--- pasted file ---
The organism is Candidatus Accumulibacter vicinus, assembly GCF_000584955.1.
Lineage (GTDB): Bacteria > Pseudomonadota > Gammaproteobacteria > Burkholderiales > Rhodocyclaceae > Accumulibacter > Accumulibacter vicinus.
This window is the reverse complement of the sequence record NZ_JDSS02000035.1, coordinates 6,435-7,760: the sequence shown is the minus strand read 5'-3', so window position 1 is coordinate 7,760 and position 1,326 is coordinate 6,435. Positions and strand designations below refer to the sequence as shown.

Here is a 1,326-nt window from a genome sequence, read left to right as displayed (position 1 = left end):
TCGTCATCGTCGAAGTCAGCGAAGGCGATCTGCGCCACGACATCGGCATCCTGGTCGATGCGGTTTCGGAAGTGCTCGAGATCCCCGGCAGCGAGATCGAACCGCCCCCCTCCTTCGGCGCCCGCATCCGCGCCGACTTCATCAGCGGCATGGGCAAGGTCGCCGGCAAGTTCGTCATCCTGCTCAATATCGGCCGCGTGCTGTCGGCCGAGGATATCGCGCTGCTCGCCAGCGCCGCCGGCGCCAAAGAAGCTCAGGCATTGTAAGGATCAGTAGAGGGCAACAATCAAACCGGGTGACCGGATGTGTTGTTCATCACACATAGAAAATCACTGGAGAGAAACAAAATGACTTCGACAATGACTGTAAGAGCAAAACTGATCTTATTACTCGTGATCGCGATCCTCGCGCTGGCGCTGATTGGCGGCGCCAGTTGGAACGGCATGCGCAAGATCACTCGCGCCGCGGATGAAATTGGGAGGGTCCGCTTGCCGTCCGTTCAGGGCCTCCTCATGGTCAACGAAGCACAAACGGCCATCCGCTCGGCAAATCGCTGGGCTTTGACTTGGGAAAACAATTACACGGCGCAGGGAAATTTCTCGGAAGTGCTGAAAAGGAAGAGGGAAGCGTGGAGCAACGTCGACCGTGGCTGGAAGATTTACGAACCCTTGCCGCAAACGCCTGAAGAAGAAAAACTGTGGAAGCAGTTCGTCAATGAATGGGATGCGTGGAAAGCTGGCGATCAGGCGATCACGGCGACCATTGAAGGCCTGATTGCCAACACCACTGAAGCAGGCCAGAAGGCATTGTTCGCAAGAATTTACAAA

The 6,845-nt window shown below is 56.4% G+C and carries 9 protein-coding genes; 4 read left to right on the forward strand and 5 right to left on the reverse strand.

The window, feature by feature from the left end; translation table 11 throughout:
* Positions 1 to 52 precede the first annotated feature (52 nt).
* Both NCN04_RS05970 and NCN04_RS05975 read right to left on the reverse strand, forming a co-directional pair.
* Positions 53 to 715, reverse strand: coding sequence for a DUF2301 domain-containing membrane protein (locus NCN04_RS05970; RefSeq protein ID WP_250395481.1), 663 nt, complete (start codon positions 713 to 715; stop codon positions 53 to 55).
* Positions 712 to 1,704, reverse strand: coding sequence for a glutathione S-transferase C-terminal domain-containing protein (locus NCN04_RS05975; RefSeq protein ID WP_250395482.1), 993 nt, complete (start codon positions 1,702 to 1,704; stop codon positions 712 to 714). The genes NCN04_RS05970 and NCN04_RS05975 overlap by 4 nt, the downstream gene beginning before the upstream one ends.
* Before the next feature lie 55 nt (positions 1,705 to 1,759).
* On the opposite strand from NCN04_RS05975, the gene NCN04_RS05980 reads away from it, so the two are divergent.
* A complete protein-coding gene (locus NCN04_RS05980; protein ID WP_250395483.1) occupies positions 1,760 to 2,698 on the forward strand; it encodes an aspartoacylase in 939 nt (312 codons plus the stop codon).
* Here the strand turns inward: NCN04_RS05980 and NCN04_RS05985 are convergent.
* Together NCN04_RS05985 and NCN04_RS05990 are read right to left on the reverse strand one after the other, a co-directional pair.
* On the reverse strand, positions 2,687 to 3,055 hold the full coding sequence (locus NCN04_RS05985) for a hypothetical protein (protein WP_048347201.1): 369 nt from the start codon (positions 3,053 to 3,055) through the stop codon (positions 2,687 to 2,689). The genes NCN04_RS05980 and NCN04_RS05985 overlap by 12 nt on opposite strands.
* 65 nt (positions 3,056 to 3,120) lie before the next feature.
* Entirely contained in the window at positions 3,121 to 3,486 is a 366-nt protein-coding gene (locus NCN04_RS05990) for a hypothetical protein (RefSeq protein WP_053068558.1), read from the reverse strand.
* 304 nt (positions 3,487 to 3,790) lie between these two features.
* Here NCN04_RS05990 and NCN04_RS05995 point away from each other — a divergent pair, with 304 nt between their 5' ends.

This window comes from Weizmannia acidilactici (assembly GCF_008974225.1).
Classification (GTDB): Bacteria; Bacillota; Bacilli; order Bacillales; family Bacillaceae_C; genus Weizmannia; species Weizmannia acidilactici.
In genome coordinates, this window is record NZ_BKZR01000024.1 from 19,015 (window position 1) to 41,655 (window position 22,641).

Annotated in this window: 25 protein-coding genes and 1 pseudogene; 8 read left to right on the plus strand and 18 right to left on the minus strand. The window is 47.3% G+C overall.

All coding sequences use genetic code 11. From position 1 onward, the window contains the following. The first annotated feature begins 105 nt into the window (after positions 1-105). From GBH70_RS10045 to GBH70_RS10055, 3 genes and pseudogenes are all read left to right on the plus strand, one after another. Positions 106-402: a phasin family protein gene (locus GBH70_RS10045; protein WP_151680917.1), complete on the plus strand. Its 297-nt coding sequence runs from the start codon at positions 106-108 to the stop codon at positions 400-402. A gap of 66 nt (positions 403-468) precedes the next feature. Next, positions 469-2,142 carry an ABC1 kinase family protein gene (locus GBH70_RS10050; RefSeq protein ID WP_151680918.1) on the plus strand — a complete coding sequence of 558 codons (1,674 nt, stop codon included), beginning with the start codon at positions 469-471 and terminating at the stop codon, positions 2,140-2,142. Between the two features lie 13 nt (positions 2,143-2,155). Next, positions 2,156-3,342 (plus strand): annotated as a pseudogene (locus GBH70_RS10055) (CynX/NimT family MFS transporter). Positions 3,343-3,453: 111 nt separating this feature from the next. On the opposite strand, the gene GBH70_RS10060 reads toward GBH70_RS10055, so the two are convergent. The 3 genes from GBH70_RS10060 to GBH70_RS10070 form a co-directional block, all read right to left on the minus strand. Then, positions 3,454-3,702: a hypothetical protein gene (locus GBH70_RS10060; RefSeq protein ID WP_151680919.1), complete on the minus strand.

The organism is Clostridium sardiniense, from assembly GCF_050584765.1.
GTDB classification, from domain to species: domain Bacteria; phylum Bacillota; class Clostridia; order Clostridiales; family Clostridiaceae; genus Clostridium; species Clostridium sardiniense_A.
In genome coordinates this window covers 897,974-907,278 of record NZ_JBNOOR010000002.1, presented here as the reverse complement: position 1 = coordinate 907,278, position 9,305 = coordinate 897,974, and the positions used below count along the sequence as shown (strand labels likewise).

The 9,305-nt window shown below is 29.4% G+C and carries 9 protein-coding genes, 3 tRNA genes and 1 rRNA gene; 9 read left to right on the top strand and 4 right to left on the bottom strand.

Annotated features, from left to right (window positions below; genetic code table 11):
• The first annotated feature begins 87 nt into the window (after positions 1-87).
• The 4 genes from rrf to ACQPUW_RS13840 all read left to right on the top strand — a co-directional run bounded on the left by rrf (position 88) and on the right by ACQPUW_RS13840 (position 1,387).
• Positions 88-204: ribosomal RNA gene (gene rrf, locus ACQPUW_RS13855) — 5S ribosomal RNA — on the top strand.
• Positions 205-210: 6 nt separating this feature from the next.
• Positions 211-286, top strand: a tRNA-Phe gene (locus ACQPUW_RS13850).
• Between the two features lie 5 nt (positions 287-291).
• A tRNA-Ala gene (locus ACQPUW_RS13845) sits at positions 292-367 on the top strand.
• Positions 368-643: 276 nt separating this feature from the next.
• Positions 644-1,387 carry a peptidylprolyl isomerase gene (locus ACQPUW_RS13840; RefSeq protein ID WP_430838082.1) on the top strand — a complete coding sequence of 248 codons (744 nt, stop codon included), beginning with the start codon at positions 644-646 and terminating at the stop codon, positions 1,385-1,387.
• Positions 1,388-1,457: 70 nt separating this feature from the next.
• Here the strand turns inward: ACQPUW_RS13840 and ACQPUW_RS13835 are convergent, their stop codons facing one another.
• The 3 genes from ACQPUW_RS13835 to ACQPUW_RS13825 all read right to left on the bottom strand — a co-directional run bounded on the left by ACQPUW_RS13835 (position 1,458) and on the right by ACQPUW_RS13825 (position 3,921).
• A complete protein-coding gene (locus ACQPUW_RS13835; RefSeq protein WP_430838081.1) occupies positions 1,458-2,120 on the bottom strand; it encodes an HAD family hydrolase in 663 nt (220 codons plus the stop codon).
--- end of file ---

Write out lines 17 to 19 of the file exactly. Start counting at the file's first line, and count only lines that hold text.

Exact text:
* On the reverse strand, positions 2,687 to 3,055 hold the full coding sequence (locus NCN04_RS05985) for a hypothetical protein (protein WP_048347201.1): 369 nt from the start codon (positions 3,053 to 3,055) through the stop codon (positions 2,687 to 2,689). The genes NCN04_RS05980 and NCN04_RS05985 overlap by 12 nt on opposite strands.
* 65 nt (positions 3,056 to 3,120) lie before the next feature.
* Entirely contained in the window at positions 3,121 to 3,486 is a 366-nt protein-coding gene (locus NCN04_RS05990) for a hypothetical protein (RefSeq protein WP_053068558.1), read from the reverse strand.